“I'm sorry if you were kept waiting,” he continues as he comes across the room, extending a hand to greet me. “My name is Dominic Stewart and I deal with the day-to-day affairs here at Knott's Court. I must admit, it's not often that we receive visitors, but I hope I can help with whatever matter brings you to our door.”

“I'm afraid you'll -”

“Have you been offered refreshments?” he adds, interrupting me. “Tea? Coffee?”

“I'm quite alright, thank you. I simply -”

“Please, take a seat.”

He gestures for me to sit by the window, and I feel compelled to accept the invitation. He sits opposite me, and I can't help but think that he seems like a fine, cultured young man. A little eager with his politeness, perhaps, which makes me think that his manners are learned rather than deeply ingrained. Still, one can't fault him for that. Perhaps he dragged himself up to the level of decent society.

“We're very proud of the view from our drawing room,” he explains, looking out at the passing traffic. “Knott's Court is located on one of the city's main thoroughfares. I've always felt that a building gains its character from its surroundings, and it befits our work here for us to be so close to London's lifeblood. We also back onto the river, which of course is another great benefit. In general, we try to help improve the neighborhood.”

“That's very admirable,” I tell him.

“For example,” he continues, “just last week we purchased the derelict building opposite, and we plan to knock it down very soon and fund the construction of something more pleasing. Something that fits with the tone of the street.”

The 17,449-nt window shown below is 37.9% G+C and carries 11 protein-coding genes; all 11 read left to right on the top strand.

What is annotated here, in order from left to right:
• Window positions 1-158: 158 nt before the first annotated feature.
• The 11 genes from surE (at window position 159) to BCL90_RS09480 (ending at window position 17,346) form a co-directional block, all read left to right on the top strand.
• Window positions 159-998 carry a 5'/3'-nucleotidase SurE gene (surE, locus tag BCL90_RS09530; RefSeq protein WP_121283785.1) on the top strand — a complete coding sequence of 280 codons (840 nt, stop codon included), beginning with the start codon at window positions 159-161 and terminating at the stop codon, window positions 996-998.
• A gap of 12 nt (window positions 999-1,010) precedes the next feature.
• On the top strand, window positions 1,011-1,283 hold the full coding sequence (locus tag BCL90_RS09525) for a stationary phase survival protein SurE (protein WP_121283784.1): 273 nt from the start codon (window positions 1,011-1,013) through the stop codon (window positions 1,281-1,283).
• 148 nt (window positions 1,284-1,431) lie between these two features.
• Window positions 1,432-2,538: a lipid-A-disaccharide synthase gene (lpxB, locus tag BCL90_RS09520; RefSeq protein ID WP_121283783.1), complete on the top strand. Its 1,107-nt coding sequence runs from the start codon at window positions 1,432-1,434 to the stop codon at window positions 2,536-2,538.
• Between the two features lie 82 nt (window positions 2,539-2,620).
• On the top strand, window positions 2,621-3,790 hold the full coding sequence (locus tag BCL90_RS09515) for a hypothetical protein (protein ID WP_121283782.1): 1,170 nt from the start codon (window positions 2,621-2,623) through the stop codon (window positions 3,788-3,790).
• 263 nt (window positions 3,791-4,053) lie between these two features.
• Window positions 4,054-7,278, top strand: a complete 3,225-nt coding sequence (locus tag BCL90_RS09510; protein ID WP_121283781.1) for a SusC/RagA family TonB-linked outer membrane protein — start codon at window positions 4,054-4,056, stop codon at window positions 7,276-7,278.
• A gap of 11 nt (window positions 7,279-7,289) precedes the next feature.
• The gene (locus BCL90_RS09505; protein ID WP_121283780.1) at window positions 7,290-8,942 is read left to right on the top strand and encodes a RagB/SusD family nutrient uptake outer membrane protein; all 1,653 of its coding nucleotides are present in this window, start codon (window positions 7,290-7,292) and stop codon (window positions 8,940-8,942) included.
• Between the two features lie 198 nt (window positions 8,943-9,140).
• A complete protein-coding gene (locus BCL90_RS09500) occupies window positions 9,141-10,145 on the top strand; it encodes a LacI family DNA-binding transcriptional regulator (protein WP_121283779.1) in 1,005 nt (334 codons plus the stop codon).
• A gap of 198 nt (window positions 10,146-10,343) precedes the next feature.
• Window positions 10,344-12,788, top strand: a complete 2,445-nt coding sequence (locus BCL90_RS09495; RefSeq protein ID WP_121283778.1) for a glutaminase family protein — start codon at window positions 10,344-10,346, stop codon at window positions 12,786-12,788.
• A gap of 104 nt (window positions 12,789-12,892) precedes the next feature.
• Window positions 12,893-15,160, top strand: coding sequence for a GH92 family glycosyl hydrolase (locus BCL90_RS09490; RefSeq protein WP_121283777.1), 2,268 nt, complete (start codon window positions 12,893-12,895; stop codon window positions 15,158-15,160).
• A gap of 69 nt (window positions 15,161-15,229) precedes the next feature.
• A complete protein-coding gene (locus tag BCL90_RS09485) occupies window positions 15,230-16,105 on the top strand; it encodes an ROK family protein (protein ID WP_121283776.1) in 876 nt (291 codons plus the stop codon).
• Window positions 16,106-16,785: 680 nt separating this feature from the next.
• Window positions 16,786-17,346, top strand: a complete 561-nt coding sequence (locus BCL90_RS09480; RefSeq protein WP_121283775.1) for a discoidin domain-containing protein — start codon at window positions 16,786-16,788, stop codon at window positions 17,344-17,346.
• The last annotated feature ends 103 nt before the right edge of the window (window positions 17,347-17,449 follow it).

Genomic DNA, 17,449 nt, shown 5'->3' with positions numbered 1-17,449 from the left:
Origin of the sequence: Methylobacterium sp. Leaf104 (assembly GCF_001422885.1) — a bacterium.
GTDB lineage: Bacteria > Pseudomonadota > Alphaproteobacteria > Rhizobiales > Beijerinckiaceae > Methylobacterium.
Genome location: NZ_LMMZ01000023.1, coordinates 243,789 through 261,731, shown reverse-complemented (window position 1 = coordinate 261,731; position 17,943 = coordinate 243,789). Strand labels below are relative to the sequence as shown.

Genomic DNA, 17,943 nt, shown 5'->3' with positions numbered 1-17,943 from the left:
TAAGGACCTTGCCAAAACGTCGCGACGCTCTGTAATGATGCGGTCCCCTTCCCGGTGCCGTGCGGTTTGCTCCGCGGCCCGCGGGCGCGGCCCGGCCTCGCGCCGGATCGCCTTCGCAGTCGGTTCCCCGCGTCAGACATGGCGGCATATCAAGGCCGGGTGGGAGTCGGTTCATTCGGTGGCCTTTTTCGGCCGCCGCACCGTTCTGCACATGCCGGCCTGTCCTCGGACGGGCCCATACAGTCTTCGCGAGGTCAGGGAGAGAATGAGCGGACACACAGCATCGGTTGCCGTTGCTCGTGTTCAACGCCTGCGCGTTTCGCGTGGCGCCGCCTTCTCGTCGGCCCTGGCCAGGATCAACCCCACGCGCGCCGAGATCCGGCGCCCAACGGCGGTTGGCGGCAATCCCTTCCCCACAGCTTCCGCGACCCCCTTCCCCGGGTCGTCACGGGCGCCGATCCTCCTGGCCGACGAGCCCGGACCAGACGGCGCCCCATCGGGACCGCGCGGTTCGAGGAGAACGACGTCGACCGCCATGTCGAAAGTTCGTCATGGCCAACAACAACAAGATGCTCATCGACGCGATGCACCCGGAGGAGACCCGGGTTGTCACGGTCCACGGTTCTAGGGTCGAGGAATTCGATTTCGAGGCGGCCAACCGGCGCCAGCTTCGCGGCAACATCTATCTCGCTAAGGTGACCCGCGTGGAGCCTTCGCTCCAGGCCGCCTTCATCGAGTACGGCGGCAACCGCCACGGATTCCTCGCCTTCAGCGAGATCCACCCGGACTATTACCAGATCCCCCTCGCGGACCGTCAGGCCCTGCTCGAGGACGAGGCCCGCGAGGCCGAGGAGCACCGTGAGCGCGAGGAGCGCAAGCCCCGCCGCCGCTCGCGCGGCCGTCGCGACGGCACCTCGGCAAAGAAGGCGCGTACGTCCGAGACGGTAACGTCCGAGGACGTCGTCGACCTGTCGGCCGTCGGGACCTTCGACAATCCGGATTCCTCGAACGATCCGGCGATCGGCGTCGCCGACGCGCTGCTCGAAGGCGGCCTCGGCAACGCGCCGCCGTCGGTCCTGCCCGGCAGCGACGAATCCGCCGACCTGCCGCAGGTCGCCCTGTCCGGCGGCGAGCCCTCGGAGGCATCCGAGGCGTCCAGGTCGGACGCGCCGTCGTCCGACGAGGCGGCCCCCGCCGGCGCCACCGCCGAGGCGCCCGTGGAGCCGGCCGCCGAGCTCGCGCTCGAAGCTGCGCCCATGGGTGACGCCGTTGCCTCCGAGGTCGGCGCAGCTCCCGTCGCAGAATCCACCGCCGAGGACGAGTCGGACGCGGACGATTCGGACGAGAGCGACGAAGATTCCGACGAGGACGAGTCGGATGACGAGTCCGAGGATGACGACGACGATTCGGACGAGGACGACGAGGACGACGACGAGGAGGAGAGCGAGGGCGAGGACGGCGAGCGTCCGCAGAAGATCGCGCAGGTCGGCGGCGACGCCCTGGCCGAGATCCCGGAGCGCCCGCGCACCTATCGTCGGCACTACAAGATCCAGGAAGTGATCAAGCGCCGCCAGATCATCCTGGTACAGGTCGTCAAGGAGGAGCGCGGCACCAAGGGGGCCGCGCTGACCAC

“I'm sure you'll think this is rather strange,” I reply, hoping to steer him onto a more relevant topic, “but I came here today because I was hoping you might be able to help me. You see, I'm trying to find my daughter, and a friend suggested that she might have found a job here at your establishment. It's a long-shot, I know, but I'm rather running out of options.”

“A job?” He pauses. “Here? Well, I'm not sure that we've made any new hires recently, but -”

“Her name is Katie Wren.”

“Katie Wren?”

I watch him carefully, in case there's a flicker of recognition in his eyes, but he seems to genuinely not know the name.

“I must confess,” he says with an awkward smile, “that I'm not familiar with every staff-member. Awful of me, I know, but one simply doesn't have the time. I shall have to check with house-keeping, but that's absolutely not a problem.”

He gets to his feet.

“If you'll be so kind as to wait here for a moment, I'll see what I can find out.”

I thank him as he leaves the room, and then I turn and look up at the grand oil paintings that line the walls. I still don't entirely understand the nature of Knott's Court, but so far the place seems entirely civilized. It's certainly not the den of iniquity that Annabelle described last night, and it's hard to believe that anything sinister could be lurking in the house's deeper reaches. In fact, this entire place seems so far like the most civilized establishment one could ever hope to visit. There are many things that I fear in London, but a well-run house is certainly not one of them.